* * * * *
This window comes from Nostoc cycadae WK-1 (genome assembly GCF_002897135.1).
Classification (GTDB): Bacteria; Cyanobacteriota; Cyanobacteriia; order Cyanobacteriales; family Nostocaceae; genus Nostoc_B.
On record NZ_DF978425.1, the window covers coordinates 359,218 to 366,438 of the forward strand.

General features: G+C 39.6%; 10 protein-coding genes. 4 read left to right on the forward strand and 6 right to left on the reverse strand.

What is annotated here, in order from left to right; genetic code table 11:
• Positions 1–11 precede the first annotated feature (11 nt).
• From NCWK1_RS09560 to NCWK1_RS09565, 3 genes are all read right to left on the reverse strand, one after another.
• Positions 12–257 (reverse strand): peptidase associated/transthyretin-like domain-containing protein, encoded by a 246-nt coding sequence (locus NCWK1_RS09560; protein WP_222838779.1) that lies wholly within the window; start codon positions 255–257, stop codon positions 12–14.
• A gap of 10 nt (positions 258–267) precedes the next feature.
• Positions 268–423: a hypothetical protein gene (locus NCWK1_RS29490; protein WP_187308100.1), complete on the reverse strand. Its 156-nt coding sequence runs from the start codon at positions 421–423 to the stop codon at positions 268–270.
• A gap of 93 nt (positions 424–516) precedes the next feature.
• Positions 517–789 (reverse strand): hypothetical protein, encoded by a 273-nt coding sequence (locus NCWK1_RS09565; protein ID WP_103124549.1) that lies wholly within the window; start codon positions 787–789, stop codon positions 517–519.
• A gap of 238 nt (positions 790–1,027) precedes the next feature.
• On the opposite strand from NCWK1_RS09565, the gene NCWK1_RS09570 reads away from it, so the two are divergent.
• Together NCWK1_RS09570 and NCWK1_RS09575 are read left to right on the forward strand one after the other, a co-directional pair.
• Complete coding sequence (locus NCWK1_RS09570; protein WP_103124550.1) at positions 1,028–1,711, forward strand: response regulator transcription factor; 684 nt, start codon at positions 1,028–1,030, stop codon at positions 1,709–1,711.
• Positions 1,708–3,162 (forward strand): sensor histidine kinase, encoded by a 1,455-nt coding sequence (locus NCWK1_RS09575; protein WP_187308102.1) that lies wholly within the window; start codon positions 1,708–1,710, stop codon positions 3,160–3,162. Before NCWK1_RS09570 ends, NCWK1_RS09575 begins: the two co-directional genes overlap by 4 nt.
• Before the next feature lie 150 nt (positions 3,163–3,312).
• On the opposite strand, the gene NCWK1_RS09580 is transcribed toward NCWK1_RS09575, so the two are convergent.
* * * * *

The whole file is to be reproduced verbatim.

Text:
This window comes from Nostoc cycadae WK-1 (genome assembly GCF_002897135.1).
Classification (GTDB): Bacteria; Cyanobacteriota; Cyanobacteriia; order Cyanobacteriales; family Nostocaceae; genus Nostoc_B.
On record NZ_DF978425.1, the window covers coordinates 359,218 to 366,438 of the forward strand.

General features: G+C 39.6%; 10 protein-coding genes. 4 read left to right on the forward strand and 6 right to left on the reverse strand.

What is annotated here, in order from left to right; genetic code table 11:
• Positions 1–11 precede the first annotated feature (11 nt).
• From NCWK1_RS09560 to NCWK1_RS09565, 3 genes are all read right to left on the reverse strand, one after another.
• Positions 12–257 (reverse strand): peptidase associated/transthyretin-like domain-containing protein, encoded by a 246-nt coding sequence (locus NCWK1_RS09560; protein WP_222838779.1) that lies wholly within the window; start codon positions 255–257, stop codon positions 12–14.
• A gap of 10 nt (positions 258–267) precedes the next feature.
• Positions 268–423: a hypothetical protein gene (locus NCWK1_RS29490; protein WP_187308100.1), complete on the reverse strand. Its 156-nt coding sequence runs from the start codon at positions 421–423 to the stop codon at positions 268–270.
• A gap of 93 nt (positions 424–516) precedes the next feature.
• Positions 517–789 (reverse strand): hypothetical protein, encoded by a 273-nt coding sequence (locus NCWK1_RS09565; protein ID WP_103124549.1) that lies wholly within the window; start codon positions 787–789, stop codon positions 517–519.
• A gap of 238 nt (positions 790–1,027) precedes the next feature.
• On the opposite strand from NCWK1_RS09565, the gene NCWK1_RS09570 reads away from it, so the two are divergent.
• Together NCWK1_RS09570 and NCWK1_RS09575 are read left to right on the forward strand one after the other, a co-directional pair.
• Complete coding sequence (locus NCWK1_RS09570; protein WP_103124550.1) at positions 1,028–1,711, forward strand: response regulator transcription factor; 684 nt, start codon at positions 1,028–1,030, stop codon at positions 1,709–1,711.
• Positions 1,708–3,162 (forward strand): sensor histidine kinase, encoded by a 1,455-nt coding sequence (locus NCWK1_RS09575; protein WP_187308102.1) that lies wholly within the window; start codon positions 1,708–1,710, stop codon positions 3,160–3,162. Before NCWK1_RS09570 ends, NCWK1_RS09575 begins: the two co-directional genes overlap by 4 nt.
• Before the next feature lie 150 nt (positions 3,163–3,312).
• On the opposite strand, the gene NCWK1_RS09580 is transcribed toward NCWK1_RS09575, so the two are convergent.